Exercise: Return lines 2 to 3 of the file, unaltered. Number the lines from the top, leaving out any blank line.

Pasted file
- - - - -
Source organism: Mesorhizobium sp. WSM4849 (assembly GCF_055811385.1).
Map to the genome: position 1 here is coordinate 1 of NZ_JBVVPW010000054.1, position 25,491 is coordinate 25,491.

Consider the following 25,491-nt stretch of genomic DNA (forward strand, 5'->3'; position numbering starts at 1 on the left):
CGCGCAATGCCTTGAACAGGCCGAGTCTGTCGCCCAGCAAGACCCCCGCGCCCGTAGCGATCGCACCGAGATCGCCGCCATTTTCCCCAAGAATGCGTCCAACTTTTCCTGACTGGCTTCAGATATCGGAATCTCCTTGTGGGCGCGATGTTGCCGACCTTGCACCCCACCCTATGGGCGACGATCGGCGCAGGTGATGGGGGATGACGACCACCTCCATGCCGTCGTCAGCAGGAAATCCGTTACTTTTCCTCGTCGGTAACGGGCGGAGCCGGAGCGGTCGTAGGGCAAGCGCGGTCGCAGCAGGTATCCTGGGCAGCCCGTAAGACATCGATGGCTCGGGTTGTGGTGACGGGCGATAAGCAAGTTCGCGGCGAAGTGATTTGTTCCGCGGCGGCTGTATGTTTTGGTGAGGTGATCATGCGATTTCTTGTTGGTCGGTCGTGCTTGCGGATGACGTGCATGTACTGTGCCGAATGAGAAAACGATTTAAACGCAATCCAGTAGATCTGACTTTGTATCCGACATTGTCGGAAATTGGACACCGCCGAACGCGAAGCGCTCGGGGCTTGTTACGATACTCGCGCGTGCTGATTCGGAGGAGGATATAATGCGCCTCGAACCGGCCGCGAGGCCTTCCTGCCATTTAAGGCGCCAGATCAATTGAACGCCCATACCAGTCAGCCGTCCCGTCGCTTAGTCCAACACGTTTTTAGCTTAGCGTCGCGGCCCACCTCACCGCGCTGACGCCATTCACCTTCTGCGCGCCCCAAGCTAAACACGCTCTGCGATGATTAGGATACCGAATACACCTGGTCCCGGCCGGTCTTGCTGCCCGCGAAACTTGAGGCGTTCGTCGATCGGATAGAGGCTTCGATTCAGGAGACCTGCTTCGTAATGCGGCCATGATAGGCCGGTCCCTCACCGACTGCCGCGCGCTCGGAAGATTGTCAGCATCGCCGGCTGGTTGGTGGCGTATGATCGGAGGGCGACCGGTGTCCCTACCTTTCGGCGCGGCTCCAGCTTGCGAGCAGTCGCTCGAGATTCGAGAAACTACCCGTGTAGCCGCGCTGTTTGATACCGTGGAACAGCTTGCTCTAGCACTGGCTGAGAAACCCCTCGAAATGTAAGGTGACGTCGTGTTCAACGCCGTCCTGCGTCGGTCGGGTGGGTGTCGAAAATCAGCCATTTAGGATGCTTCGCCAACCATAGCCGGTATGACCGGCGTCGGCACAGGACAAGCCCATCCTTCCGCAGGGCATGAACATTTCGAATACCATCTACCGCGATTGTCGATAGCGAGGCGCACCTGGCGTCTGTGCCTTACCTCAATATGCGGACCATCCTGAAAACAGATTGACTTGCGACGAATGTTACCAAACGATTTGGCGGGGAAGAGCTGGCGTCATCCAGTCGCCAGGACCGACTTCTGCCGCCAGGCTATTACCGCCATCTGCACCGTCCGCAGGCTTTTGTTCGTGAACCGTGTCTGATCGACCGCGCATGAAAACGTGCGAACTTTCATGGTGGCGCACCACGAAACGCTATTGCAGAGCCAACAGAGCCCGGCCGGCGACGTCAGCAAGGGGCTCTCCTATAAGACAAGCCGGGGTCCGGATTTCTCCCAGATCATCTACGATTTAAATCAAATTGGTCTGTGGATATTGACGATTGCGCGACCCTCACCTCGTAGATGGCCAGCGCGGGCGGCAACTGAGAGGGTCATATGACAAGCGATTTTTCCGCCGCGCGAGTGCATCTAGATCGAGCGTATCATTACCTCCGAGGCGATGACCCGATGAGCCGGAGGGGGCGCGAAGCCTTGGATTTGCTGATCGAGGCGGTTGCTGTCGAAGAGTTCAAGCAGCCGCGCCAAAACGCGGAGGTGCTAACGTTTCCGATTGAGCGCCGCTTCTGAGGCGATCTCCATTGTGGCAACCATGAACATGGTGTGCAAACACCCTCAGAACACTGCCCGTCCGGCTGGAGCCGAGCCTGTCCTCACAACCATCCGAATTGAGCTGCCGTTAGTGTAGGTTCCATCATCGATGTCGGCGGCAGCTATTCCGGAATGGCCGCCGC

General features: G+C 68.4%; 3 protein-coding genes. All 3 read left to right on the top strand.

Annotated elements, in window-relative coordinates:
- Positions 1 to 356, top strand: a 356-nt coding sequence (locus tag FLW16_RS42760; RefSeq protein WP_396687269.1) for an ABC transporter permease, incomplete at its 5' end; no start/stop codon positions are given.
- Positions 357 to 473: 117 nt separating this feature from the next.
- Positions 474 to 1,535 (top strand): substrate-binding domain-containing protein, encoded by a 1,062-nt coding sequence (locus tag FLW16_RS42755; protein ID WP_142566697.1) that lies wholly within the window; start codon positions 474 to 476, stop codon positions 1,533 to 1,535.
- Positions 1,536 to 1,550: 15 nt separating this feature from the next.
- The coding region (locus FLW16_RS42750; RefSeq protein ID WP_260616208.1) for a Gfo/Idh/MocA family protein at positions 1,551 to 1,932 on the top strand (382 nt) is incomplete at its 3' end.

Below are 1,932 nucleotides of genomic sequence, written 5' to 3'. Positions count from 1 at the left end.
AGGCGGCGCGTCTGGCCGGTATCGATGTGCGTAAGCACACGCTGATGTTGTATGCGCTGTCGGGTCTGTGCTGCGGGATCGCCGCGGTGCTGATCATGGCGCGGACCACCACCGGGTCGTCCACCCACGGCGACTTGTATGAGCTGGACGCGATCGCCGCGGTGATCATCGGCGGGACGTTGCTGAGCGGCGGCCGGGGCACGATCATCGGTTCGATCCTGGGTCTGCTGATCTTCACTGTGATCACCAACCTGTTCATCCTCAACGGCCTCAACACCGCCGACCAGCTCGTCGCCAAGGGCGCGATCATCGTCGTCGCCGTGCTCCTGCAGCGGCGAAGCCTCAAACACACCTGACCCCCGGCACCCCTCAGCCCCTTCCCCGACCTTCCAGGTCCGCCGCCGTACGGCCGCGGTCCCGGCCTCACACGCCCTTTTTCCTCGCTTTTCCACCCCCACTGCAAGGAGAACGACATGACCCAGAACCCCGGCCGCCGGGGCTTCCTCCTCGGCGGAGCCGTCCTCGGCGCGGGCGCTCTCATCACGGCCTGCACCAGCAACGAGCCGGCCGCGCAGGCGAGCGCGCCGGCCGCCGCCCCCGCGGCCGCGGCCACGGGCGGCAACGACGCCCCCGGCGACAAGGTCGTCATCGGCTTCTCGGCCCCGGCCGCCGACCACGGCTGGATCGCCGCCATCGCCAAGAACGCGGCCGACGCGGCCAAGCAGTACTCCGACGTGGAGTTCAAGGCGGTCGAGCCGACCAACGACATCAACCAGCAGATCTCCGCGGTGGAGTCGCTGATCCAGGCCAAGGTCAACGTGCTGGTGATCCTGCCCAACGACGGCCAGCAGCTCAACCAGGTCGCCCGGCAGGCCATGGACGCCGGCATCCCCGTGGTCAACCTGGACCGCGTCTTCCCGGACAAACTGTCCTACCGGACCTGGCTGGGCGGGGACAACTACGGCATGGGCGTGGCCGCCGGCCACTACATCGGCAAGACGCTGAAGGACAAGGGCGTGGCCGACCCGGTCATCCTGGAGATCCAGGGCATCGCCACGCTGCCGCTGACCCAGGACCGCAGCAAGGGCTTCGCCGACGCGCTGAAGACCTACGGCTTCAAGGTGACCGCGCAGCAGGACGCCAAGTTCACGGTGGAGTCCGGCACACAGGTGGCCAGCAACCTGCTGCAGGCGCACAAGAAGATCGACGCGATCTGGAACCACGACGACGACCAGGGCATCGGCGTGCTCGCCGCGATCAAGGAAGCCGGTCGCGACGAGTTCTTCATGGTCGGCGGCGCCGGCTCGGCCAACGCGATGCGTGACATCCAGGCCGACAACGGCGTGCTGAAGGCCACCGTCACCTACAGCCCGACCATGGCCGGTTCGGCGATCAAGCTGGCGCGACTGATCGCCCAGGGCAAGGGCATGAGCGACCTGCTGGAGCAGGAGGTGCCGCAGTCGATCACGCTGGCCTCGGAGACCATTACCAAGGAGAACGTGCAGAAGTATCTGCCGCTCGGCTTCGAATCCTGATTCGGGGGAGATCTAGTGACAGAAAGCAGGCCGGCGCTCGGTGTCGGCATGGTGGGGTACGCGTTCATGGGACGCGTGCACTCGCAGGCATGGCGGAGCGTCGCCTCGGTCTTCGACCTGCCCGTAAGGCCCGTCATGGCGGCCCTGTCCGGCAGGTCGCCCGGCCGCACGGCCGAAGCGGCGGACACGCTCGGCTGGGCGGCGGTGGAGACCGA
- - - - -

Map to the genome: position 1 here is coordinate 1 of NZ_JBVVPW010000054.1, position 25,491 is coordinate 25,491.

Consider the following 25,491-nt stretch of genomic DNA (forward strand, 5'->3'; position numbering starts at 1 on the left):